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Pest’s taste for fine wine may prove its undoing

November 20, 2014  By Jan Suszkiw

Postdoctoral researcher Dong Cha (left) and entomologist Peter Landolt isolated chemicals from wine and vinegar that attract Drosophila flies. USDA-ARS


A blend of odours that attracts spotted wing drosophila (SWD) flies has been developed into a new lure product for improved monitoring and control of these tree-fruit and berry pests.

The blend is a combination of four different chemicals found in the aromas of both wine and vinegar. Entomologist Peter Landolt and colleagues from the U.S. Department of Agriculture’s (USDA) Agricultural Research Service and the Oregon Department of Agriculture isolated the chemicals and evaluated them extensively in laboratory and field trials.

Based on those findings, Trécé, Inc., of Adair, Oklahoma, has commercially formulated the compounds into a novel blend and controlled-release lure, which is marketed under the trademark Pherocon SWD, along with a related trap.

“We developed the attractant because farmers and pest managers need improved methods of attracting, monitoring, and managing the fly to prevent severe potential losses of cherries, berries, grapes, and other fruit crops,” says Landolt, who leads the ARS Fruit and Vegetable Insect Research Unit in Wapato, Washington. “The lure’s availability should provide better information to growers who use trap-catch data to make pest-management decisions.” Those decisions include where, when, or whether to spray.

Known scientifically as Drosophila suzukii, SWD is a nonnative species from eastern Asia that was first detected in the United States in 2008. Since then, it has become an established pest of numerous tree-fruit and berry crops in both the eastern and western United States, says Landolt.

If unchecked, female SWD flies deposit their eggs beneath the surface of host fruit. Subsequent larval feeding inside the fruit causes it to soften, bruise, and wrinkle, ruining its marketability.

Capturing drosophila flies with lures containing wine and vinegar isn’t a new approach. But Landolt’s team was first to conduct a top-down examination of which chemical constituents in the aromas of these liquids specifically attract the flies.

Initially, acetic acid in vinegar and ethanol in wine were thought to be the primary attractants. Though important, the two compounds weren’t the only sources of attraction for SWD flies, the researchers found. In extensive testing, they showed that ethanol alone was less attractive than wine, and acetic acid alone was less attractive than vinegar. Similarly, combinations of ethanol and acetic acid were also less attractive to the flies than wine-plus-vinegar blends, which suggested that other constituents were at work. Indeed, in field tests, wine-plus-vinegar captured 10 times more flies than acetic acid-ethanol blends.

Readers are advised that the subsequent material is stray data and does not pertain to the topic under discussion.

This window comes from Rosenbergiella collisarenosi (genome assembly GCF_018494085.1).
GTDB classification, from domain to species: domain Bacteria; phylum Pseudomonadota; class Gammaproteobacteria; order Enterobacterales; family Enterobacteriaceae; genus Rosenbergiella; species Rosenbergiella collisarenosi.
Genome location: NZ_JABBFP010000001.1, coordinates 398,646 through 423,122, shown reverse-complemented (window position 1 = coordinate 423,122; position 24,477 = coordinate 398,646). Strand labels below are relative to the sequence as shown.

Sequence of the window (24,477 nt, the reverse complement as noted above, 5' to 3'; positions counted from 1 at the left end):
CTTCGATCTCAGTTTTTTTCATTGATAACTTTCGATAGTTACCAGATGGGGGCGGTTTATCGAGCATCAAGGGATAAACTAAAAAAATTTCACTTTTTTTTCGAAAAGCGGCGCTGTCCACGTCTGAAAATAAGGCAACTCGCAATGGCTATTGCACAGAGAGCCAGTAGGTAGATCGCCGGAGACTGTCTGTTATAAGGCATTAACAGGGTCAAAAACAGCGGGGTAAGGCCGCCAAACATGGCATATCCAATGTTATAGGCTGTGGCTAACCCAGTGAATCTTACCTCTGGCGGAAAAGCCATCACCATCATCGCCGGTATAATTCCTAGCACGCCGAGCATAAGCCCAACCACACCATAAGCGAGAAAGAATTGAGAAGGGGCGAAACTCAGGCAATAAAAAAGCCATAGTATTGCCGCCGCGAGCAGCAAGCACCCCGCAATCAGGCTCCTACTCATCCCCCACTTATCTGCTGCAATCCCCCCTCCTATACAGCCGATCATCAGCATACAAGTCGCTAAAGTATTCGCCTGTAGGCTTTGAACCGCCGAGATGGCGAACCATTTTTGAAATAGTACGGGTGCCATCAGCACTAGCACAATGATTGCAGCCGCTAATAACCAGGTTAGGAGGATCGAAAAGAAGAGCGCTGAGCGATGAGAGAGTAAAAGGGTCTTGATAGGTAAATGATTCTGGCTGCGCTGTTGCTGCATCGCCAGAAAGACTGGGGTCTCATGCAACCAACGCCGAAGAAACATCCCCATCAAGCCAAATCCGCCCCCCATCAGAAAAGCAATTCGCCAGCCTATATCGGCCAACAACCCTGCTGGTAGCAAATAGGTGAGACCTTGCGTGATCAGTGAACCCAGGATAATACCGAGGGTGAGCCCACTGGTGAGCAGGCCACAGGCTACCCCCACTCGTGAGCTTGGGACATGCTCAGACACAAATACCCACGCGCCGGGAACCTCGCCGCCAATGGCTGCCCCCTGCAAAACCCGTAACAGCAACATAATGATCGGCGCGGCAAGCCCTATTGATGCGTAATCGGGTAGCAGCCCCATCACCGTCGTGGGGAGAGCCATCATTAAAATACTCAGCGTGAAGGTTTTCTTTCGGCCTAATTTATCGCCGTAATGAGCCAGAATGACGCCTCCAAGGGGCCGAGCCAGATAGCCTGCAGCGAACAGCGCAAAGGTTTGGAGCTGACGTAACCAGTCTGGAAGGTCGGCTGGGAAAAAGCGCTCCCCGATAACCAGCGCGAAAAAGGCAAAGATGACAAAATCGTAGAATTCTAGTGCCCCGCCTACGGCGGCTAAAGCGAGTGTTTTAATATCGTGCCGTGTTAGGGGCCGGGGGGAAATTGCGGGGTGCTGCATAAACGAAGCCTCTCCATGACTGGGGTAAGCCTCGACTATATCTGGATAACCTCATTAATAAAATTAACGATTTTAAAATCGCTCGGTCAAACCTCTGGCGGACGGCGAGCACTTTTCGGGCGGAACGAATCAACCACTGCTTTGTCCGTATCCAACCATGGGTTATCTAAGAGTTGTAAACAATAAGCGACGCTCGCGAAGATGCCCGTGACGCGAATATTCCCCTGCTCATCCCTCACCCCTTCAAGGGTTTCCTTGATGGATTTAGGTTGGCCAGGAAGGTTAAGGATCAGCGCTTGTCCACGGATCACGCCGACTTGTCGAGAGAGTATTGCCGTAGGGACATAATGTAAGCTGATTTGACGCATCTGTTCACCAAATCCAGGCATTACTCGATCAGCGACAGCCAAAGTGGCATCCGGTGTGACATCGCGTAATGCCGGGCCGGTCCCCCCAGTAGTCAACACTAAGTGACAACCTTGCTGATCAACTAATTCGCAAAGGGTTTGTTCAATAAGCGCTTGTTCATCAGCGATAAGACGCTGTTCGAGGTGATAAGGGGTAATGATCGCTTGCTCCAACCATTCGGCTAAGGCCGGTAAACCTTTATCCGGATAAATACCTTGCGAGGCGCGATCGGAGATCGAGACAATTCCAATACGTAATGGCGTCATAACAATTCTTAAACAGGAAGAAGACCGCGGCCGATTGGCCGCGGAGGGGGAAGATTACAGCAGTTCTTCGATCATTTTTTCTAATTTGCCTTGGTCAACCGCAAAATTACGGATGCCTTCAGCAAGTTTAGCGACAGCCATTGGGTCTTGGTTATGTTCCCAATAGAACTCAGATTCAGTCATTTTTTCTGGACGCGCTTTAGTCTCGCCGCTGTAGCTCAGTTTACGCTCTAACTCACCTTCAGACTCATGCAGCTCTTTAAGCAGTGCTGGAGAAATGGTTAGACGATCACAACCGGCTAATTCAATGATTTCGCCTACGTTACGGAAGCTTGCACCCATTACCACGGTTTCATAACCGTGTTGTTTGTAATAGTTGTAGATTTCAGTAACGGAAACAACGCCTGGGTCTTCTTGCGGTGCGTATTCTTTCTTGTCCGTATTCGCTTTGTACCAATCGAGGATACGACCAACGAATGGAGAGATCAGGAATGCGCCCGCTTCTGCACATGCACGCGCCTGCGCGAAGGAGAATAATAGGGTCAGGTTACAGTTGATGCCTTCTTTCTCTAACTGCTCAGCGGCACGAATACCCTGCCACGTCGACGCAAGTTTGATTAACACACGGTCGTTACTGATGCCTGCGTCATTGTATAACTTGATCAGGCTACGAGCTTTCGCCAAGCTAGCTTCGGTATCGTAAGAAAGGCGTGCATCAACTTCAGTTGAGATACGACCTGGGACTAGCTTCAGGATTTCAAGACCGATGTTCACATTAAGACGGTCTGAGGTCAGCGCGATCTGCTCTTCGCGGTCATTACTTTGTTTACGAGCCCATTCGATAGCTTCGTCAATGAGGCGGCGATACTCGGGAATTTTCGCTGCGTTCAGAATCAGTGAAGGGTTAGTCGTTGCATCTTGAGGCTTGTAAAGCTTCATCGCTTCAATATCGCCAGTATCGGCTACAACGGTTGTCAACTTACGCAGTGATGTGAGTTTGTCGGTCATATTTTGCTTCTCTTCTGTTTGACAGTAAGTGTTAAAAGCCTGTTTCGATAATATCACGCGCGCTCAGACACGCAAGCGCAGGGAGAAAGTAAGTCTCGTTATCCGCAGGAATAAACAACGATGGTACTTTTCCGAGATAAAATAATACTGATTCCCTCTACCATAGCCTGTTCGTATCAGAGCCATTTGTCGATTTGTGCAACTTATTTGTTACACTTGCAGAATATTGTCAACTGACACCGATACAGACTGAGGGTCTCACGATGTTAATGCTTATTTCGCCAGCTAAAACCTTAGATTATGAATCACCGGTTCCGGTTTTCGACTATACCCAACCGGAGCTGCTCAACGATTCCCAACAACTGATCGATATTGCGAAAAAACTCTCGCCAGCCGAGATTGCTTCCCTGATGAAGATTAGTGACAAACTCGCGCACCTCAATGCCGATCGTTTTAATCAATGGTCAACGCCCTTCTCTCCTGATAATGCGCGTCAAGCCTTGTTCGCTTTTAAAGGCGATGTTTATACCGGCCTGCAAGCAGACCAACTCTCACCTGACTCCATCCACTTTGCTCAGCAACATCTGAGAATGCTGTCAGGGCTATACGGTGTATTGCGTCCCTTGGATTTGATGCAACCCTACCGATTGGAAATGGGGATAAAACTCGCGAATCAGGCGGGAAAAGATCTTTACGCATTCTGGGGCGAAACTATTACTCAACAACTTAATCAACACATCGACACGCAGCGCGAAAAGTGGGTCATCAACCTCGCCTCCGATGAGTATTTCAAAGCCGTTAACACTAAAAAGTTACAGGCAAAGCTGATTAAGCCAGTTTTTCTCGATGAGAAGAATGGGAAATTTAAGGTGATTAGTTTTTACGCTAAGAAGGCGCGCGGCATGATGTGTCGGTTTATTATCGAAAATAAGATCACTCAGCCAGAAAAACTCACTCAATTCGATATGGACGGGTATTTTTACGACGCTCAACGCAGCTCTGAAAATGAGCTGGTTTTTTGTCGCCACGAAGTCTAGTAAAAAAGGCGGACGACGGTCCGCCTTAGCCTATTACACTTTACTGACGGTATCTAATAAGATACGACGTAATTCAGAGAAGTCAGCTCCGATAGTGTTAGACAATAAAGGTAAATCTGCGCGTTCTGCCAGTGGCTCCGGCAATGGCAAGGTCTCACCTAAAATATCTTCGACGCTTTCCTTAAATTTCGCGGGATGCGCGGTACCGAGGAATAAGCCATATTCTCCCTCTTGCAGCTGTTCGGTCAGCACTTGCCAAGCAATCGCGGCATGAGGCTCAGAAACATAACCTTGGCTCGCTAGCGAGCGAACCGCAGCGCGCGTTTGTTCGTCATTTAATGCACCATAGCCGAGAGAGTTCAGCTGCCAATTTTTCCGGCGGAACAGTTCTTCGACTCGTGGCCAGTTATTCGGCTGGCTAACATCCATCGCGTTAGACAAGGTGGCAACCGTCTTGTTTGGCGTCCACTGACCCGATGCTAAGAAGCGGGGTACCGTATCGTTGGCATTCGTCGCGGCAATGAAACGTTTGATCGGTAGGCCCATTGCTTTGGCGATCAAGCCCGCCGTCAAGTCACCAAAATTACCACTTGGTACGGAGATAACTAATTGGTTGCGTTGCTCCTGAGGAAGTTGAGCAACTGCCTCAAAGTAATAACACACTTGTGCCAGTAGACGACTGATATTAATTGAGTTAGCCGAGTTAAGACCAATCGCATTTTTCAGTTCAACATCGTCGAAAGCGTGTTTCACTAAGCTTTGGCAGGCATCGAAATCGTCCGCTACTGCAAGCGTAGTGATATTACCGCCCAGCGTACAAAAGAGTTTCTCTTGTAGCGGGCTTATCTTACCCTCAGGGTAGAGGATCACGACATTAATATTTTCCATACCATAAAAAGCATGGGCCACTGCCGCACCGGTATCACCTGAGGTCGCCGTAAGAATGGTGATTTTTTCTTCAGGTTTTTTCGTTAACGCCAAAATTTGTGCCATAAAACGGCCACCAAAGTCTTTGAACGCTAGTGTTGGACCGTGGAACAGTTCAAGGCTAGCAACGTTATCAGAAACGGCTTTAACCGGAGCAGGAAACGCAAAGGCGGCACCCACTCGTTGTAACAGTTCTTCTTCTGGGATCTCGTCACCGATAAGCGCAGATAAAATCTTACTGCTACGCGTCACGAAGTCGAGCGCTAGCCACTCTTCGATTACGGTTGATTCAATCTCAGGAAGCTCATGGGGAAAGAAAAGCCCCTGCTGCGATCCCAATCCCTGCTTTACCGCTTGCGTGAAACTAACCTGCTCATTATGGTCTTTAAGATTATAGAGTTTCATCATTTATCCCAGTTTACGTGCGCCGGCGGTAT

Interestingly, combining acetic acid and ethanol with the wine-plus-vinegar blend worked best of all.

In more recent studies, the team showed that SWD prefers certain types of wine and vinegar over others, with Merlot wine and rice vinegar attracting more male and female flies than Chardonnay wines and apple cider vinegar, for example.

Of 20 total Chardonnay and rice-vinegar chemicals the team evaluated, acetoin and methionol triggered the strongest responses in SWD when combined with acetic acid and ethanol.

A third chemical, ethyl lactate, also attracted the flies but was determined unnecessary for optimum attraction. It was ultimately dropped from the final lure formulation, which contains acetoin, methionol, acetic acid, and ethanol. “If one of those is missing, you get significantly lower attraction,” notes Dong Cha, an ARS postdoctoral researcher who, along with Landolt and coauthors, reported the findings in the February 2014 issue of Pest Management


Jan Suszkiw is a writer with the USDA’s Agricultural Research Service Information Staff.





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